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Your Turn: Federal Way schools can develop politically-savvy youth
By Angela Griffin, Federal Way community member
My sons fourth-grade classroom at Brigadoon Elementary School recently visited the state capitol in Olympia.
The students had the opportunity to meet Rep. Skip Priest and State Sen. Tracey Eide, sit in on a Senate hearing, and tour the Governors Mansion. That evening, my son sat down and wrote his teacher a thank you card (without my usual prompting), stating You are the greatest teacher because you taught me how a bill becomes a law.
Busloads of elementary and secondary grade students showed up for Democratic presidential candidate Barack Obamas visit to Seattle.
As I stood in a line that wound for at least a quarter of a mile to Key Arena, it was amazing to hear the conversations of youth proclaiming the event was historical and expressing their excitement to be a part of change in American government.
With all of the elections and debates happening in our local and national government, now is the perfect time to ensure our youth are politically savvy.
Our public school system should be nurturing the skills and knowledge of democratic citizenship in our youth. In the classroom, children can gain the knowledge crucial to becoming citizens that make informed and rational decisions affecting the course of our local and national political future.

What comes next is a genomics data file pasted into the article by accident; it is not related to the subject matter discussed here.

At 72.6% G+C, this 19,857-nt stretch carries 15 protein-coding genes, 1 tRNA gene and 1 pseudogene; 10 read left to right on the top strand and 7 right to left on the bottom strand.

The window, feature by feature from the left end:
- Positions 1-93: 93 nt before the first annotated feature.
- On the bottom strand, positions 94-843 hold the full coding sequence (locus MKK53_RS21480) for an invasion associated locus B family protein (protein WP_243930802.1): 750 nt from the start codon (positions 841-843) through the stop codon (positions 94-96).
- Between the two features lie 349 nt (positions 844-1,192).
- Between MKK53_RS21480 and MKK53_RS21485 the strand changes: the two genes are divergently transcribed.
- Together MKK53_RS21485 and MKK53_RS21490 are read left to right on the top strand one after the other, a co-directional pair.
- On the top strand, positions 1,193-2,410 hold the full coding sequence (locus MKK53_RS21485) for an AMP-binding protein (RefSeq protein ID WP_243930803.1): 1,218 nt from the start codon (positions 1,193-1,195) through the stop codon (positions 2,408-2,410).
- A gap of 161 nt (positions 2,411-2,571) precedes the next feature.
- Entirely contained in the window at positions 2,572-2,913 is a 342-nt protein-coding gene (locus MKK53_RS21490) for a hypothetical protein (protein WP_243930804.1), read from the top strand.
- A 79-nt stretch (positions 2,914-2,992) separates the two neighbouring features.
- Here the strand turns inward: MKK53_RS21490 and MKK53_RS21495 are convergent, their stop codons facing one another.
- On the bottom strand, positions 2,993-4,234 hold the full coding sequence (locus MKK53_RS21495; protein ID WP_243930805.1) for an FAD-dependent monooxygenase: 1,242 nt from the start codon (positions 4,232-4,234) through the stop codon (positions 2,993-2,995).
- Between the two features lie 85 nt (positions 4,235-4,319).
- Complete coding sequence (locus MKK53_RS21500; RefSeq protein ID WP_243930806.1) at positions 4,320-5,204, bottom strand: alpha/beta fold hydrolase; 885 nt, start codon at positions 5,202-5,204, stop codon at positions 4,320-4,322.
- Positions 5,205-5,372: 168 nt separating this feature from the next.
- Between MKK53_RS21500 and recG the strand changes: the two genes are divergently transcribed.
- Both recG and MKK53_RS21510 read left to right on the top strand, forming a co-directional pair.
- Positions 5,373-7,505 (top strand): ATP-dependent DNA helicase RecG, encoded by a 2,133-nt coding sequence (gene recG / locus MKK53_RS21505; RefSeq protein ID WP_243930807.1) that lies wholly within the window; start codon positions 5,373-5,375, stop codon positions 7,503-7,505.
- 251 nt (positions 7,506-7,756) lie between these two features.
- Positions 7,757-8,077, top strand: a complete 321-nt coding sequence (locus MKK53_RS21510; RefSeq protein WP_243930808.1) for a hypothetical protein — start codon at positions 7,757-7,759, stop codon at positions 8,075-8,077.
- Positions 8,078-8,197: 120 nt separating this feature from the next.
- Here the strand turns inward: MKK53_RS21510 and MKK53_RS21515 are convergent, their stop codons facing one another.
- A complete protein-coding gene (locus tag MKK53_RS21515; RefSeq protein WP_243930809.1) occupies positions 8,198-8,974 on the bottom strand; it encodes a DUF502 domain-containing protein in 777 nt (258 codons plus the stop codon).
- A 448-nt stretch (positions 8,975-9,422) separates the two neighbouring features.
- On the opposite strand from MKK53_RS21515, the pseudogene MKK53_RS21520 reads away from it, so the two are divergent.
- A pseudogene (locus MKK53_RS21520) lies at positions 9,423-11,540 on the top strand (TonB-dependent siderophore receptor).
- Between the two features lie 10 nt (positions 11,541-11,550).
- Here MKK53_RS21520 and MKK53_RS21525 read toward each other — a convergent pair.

A recent article from the National Education Association states: Education for democracy means more than civics courses on the three branches of government.
To become effective democratic citizens, students need to master the skills and habits of democratic deliberation. They must learn to respect different points of view and how to understand, communicate and resolve their disagreements with others.
Hopefully, the Federal Way School District will adopt an elementary level social studies curriculum, in the near future, that will potentially give our youth a foundation in our political system.
In the meantime, please send a little thank you note to the many teachers who make an effort to squeeze this subject into days packed with the rigors of math, reading and WASL prep, often using their personal resources.
Angela Griffin is the executive director of the Federal Way Norman Center YMCA: firstname.lastname@example.org.